The botanical name of Devil’s claw is Martynia annua and the plant is native to the southern United States. The Devil’s claw plant is part of a small genus called Martynia, of tropical to subtropical species, all of which bear a curved or beaked fruit that splits into 2 hemispheres shaped like claws. Actually the plant info includes its other colorful names; grappleclaw, unicorn plants, rams’ horn, and double claw. The Devil’s claw plants are easy to start from seed inside, however the plants grow best outdoors once they establish.  

 Furthermore, the plant’s family is Proboscidea, likely because the devil's claw seed pod may also resemble a large nose. The Devil’s claw plants are a sprawling plant with slightly hairy leaves, much like a pumpkin. There are actually 2 main varieties. One of the varieties is an annual with triangular leaves and white to pink blooms with mottled corollas. While the yellow flowering varieties of devil’s claw are a perennial plant but has much the same characteristics. It also boasts hairy stems with a slightly sticky texture. The devil's claw seed pod has a feral quality and tends to stick to pant legs and animal fur, transporting the Devil's claw seeds to new locations that are appropriate for growing the plant.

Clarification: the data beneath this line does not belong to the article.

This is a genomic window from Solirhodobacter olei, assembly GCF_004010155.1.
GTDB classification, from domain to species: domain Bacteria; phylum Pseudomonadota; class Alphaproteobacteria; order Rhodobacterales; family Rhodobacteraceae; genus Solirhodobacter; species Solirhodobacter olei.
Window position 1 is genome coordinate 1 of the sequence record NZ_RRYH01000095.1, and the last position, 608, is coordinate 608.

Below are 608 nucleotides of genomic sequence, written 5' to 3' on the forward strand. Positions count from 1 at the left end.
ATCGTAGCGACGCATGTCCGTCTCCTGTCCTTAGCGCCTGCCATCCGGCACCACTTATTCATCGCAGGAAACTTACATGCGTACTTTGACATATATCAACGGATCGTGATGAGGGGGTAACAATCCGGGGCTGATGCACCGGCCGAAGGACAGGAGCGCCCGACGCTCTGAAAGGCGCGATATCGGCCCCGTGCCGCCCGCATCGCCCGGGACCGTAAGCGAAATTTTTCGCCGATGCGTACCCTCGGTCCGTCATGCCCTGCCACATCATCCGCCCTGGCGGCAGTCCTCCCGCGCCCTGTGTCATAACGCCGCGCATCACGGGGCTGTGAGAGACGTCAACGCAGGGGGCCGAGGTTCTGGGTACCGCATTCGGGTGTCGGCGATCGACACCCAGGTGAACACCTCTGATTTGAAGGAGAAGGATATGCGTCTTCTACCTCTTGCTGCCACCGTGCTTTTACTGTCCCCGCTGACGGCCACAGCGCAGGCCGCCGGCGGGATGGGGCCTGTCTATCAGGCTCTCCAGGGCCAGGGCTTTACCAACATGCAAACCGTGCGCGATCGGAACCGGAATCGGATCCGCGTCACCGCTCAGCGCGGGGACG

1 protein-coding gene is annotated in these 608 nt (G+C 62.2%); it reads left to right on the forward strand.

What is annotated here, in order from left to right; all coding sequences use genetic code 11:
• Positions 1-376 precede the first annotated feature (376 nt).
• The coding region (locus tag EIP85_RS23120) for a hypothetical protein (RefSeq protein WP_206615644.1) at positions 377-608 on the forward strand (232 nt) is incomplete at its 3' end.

How to Grow Devil's Claw

The devil’s claw plants are found in hot, dry, disturbed sites. The devil's claw plant care is about as easy as caring for a weed, and devil's claw seeds grow without any intervention in arid zones. One of the preferred methods for growing devil’s claw plant is from seed. If you wish to plant it you can easily gather seeds, and then soak them overnight, plant the devil's claw seeds in a sunny location. Make sure you keep the seed bed moist until germination and then allow the soil to dry slightly between watering. Once the devil's claw plant is mature you can apply water only every 2 to 3 weeks. Suspend watering entirely when the devil's claw seed pod begin to form. The devil's claw plant is not susceptible to many pests or disease problems. If you choose to grow the devil's claw plant indoors you can use an unglazed pot with a mixture of topsoil and sand as your planting medium. Make sure you keep them in a sunny, warm room and then water only when the soil is completely dry.


Devil's Claw Herb Uses

Most native people have been using devil’s claw plant for baskets and as a food item for a very longtime. The young pods resemble okra and the devil’s claw plant care is indeed similar to okra cultivation. You can actually use the soft immature pods as a vegetable in stir-fries, stews, and as a cucumber substitute in pickles. The longer pods were hunted and then later cultivated for their use in baskets. The pods are buried to preserve the black color and then woven with bear grass or yucca leaves. Most native people were very creative at coming up with devil’s claw herb uses for fixing and mending, fresh and dried food options, for connecting things, and also as a toy for children.

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